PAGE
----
Charge for Search and Rescue?
The following is a guest post from Peter Crane, President of the New Hampshire Outdoor Council, a non-profit organization that provides funding support to agencies and organizations which are involved in backcountry safety education and in search and rescue activities in the Granite State.
Charge for search and rescue? Set up a state-run insurance plan for search and rescue? These are not ideas that the New Hampshire Outdoor Council (NHOC) is keen about.
Like the Mountain Rescue Association, the NHOC is concerned that charging for rescues may have unintended consequences. Will those without insurance fear a big bill, and delay a call for help until it can’t be avoided – putting subjects, and rescuers, at greater risk due to darkness and storm? Will those with insurance be too quick to call for assistance even when it really isn’t needed?
The search and rescue (SAR) bills in New Hampshire have for too long been shouldered by a few groups: OHRV and snowmobile riders and boaters, supplemented when needed by hunters and anglers. Hikers are a group that add to SAR costs in the state, and should be chipping to the State’s SAR fund. Those costs, though, would be significantly greater if not for the efforts of 200 or more outdoorspeople – most of them hikers – who serve as organized SAR volunteers.
The general sense of these volunteers is not supportive of directly charging for search and rescue. They know that volunteer motivation can be varied, and is likely to be adversely affected if fee-for-rescue comes into play. They typically see their service as similar to police or fire service – as public goods which are provided by the community at large to the community at large. Giving the people they help a bill – or requiring insurance to avoid a bill – does not appeal to them.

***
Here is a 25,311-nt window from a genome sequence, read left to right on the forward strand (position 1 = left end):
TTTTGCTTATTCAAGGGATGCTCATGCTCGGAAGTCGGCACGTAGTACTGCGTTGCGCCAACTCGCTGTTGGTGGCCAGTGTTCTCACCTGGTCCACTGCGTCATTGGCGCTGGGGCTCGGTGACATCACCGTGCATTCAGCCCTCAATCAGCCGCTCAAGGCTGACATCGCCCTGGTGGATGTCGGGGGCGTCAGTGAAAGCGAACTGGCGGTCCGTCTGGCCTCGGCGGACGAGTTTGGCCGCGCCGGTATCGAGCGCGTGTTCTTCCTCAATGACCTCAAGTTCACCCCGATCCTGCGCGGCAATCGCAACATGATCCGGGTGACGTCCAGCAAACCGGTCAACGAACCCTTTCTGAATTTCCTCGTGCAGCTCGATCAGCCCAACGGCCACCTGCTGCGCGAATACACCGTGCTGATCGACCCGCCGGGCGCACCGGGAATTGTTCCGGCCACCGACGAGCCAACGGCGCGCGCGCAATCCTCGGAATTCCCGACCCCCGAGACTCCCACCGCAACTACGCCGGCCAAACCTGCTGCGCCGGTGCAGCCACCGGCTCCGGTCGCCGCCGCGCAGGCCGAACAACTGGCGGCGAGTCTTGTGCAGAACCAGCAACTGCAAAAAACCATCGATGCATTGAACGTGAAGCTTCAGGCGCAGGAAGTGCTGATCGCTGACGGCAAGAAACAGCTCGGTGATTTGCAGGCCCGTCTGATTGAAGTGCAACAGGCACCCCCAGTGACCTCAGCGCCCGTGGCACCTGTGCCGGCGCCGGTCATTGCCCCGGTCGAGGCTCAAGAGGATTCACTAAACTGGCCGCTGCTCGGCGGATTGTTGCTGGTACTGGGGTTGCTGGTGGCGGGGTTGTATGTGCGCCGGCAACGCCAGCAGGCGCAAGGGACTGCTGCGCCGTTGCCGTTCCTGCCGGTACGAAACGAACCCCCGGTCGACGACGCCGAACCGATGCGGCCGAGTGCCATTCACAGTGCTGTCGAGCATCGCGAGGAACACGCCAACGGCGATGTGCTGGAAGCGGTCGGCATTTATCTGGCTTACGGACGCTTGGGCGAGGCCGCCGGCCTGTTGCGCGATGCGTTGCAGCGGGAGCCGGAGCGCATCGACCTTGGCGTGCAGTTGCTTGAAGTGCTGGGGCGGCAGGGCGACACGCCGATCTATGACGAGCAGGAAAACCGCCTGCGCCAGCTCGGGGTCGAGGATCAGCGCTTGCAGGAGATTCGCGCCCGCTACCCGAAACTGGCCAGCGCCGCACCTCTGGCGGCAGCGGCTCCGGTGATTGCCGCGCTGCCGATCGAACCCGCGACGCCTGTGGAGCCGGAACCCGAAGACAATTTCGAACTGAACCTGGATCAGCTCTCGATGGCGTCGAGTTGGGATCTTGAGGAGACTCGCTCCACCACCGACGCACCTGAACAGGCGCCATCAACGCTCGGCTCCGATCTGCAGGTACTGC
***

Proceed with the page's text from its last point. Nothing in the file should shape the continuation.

These volunteers know that a large and growing proportion of lengthy, expensive searches can be attributed to non-recreational subjects – young children, confused seniors, others with mental impairments, and even crime victims. A fee/insurance system designed with hikers in mind doesn’t really address this broader issue, and would leave Fish and Game still scrambling to balance its SAR budget.
What do we suggest instead? One, recognize the service which Fish and Game provides to the State as a whole and provide some general fund support for their critical role in search and rescue. Two, develop the expectation that if you may rely on SAR support someday, you have an obligation to bolster those resources through voluntary contributions. A voluntary system could raise significant funds without creating the extra burdens of making Conservation Officers insurance agents and bill-senders.